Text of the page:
The Female Body
The Reproductive System
The female body is incredible. The following list describes the events in a female's body that enable her to bear children.
- At birth, a girl baby has about 400,000 immature eggs, or ova, in her ovaries.
- During puberty the eggs begin to mature. Each month one egg ripens and leaves the ovary. It passes through a fallopian tube where, if not fertilized by a sperm, it disintegrates. The uterus, which has built up tissue and blood to make a nourishing nest for the egg, sheds its lining about a week after the egg disintegrates. This is the event known as menstruation, or the menstrual period.
- Gestation begins when an egg that has been released from the ovary is fertilized by a sperm. The result is pregnancy and the eventual birth of a child.
- Lactation is the production of milk in a woman's breasts to feed her newborn child.
- Menopause is when a woman's ovaries gradually stop functioning. Menstruation ceases, and this marks the end of the years that she can bear children.
From Girl To Woman: How Your Body Changes
The passage from girl to woman is called puberty. It begins for girls anywhere from age 8 to 16; the average age is 11. What happens to your body during puberty?
- You experience a growth spurt. Sometimes your arms, hands, legs, and feet may seem to grow faster than the rest of your body. (But don't worry-that clumsy feeling will pass.)
- Your internal reproductive system matures: your ovaries and uterus grow larger.
- Secondary sex characteristics appear: budding breasts and the growth of pubic hair. It's common for one breast to begin developing before the other.
- The shape of your body begins to change, typically becoming softer and more rounded. Your fat-to-muscle ratio increases. You will probably notice some more fat around your hips, bottom, stomach, and legs.
- Hormonal changes bring an increase in perspiration and oily skin. That's why pimples can start occurring at this time.
- You begin your menstrual periods. The first menstrual periods are often light and irregular. You may menstruate once, then not again for several months. A menstrual period occurs every 25 to 35 days (the average is 28 days). Bleeding lasts 3 to 7 days. Menstruation is a sign that you are able to get pregnant.
Rites Of Passage
Getting your period is a sign of maturity or coming-of-age-a cause for celebration! In America, coming-of-age ceremonies are rare because many girls are raised to think that they should talk about their periods only in private. Recently, some American families have tried to change this by honoring a girl's first period with a special dinner, a card of congratulations, or even a candlelit ceremony. But for hundreds of years, many cultures have publicly celebrated menstruation, acknowledging it as an important sign of female maturity and fertility-without which human life would come to an end!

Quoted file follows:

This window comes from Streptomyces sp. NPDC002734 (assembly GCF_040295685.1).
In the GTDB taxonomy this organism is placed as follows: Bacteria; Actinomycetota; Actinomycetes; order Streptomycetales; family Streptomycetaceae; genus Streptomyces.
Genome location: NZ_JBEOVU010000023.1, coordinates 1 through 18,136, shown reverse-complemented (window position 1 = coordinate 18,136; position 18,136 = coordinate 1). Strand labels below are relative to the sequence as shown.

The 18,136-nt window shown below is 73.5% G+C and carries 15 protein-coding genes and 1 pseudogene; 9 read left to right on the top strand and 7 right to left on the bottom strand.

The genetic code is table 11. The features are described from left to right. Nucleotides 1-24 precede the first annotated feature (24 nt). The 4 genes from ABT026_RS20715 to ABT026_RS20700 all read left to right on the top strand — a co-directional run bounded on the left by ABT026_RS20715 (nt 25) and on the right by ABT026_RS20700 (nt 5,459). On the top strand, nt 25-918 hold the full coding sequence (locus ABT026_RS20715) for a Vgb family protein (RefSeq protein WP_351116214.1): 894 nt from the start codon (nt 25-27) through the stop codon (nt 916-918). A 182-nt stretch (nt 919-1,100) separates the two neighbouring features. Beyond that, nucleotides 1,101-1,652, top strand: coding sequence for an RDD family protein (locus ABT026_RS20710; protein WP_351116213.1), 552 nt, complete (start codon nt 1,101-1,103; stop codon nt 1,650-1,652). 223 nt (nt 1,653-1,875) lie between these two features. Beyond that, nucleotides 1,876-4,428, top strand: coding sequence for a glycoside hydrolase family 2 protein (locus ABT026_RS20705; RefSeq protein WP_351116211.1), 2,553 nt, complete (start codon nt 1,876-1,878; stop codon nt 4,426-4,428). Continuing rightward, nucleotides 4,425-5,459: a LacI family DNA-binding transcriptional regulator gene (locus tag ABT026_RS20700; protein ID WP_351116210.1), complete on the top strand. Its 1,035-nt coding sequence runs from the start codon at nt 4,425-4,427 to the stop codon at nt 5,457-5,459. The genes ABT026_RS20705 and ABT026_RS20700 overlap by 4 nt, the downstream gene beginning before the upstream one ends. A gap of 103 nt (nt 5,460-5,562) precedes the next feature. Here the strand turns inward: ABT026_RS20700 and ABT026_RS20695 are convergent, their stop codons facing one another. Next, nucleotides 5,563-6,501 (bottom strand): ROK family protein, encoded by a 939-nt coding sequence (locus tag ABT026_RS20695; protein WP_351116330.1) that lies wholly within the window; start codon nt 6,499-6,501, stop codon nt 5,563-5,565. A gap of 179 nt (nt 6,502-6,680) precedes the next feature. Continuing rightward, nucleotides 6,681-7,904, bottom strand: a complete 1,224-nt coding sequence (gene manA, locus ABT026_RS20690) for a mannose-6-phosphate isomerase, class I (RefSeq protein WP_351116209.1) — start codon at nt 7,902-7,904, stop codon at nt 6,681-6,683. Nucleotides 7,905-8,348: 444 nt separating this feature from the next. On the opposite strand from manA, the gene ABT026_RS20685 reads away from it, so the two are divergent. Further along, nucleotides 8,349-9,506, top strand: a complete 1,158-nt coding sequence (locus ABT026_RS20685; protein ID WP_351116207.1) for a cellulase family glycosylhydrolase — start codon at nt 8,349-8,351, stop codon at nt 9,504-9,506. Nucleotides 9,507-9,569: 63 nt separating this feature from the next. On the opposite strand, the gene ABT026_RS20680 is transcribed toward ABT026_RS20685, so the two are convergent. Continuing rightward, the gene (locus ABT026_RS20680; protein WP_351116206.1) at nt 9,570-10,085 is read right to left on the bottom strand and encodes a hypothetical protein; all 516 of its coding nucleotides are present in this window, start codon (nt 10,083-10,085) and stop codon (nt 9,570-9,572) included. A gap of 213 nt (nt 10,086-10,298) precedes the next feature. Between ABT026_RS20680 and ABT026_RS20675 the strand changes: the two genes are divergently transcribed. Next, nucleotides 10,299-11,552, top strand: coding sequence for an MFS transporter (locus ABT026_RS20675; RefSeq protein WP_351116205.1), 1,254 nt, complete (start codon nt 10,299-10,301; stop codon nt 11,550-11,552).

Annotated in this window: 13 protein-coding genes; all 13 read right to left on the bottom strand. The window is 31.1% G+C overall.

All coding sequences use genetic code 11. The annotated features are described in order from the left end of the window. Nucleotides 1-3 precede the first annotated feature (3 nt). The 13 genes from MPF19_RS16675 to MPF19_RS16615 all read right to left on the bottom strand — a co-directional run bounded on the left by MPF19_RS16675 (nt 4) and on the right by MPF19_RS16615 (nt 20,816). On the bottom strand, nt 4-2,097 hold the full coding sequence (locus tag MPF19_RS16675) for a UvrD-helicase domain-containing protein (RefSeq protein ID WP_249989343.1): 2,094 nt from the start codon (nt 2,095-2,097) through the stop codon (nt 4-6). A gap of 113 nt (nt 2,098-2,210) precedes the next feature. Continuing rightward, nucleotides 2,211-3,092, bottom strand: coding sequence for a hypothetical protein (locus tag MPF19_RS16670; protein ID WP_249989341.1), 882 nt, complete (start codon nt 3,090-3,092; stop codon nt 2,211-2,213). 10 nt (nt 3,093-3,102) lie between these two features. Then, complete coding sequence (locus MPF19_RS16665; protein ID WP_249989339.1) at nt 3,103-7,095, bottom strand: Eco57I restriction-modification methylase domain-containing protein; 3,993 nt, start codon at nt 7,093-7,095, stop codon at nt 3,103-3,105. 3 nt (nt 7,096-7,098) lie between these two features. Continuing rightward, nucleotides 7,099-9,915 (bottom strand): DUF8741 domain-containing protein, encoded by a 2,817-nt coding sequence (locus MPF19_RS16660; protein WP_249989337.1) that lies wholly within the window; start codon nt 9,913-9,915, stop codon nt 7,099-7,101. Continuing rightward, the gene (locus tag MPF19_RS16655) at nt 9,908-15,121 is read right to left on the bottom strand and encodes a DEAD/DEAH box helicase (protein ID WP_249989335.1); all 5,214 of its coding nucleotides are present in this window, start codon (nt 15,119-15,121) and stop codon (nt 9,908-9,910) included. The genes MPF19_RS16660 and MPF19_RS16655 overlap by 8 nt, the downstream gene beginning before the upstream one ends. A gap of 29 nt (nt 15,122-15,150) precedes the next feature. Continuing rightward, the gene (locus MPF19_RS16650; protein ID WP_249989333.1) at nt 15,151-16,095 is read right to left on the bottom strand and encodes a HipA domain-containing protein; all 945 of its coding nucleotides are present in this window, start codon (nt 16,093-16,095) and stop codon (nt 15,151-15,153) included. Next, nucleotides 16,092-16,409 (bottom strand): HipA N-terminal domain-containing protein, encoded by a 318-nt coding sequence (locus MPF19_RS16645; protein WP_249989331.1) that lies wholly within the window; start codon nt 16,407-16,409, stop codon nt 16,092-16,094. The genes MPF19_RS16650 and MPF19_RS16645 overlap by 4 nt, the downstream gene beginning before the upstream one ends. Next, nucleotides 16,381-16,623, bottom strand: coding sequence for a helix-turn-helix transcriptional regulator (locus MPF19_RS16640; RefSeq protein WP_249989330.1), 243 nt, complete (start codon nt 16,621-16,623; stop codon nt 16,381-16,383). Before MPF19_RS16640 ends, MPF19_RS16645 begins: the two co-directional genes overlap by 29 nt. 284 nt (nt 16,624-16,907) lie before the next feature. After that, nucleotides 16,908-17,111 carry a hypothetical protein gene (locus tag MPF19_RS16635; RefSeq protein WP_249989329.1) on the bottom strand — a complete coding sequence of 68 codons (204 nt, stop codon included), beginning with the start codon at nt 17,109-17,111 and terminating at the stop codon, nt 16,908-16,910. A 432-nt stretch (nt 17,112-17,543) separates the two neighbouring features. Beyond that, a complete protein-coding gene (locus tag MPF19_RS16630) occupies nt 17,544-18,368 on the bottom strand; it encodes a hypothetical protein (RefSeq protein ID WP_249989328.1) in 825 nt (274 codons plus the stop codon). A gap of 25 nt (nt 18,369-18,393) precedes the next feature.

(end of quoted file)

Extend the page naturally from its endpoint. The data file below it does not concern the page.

Native American Ceremonies
- Among the Navajo there is a coming-of-age ceremony called kinaalda. Young girls run footraces to show their strength. They also bake a huge cornmeal pudding for the whole community to taste. During the ceremony girls wear special clothing and arrange their hair to imitate the goddess Changing Woman.
- The Nootka Indians of the Pacific Northwest consider a girl's first period a time to test her physical endurance. She is taken way out to sea and left there. She must then swim back to shore on her own, where she is greeted and cheered by the whole village.
- The Mescalero Apaches consider the female puberty ceremony a most important celebration in their tribe. Each year an eight-day event honors all girls who started their period that year. It begins with four days of feasting and dancing. Boy singers recount the tribe's history with songs each night. A four-day private ceremony follows, in which the girls reflect on the changes in their bodies and their passage into womanhood.
Among the Aborigines of Australia, a girl is treated to the tradition of "love magic" when she gets her first period. The women of the tribe sing and teach her about the female powers and the physical changes that mark womanhood.
When a Japanese girl gets her first period, her family throws a big party. Family and friends are invited but are not told why they are celebrating. When the girl's family brings out a tray bearing a decorated pear, a candied apple, or red-colored rice and beans, the secret reason for the party is revealed.
The tribe of Ulithi calls a girl's rite of passage kufar. When a girl begins her first period, she must go to a menstrual house. She is joined by women of the village, who bathe her and recite magic spells. She will always return to the menstrual house during her period.
The Tiv tribe literally mark a girl at the time of her first period. Four lines are cut into her abdomen. The remaining scars represent her womanhood and are thought to make her more fertile.
When a girl gets her first period in Sri Lanka, the exact time and day are noted. An astrologer is consulted who predicts many things about the girl's future based on the time and the alignment of the stars. The family then prepares their house for a ritual bathing, in which the women of the family wash the girl's hair and scrub her all over. She then puts on new white clothes from her underwear to her shoes. Printed invitations are sent for a party where gifts and money are presented to the girl.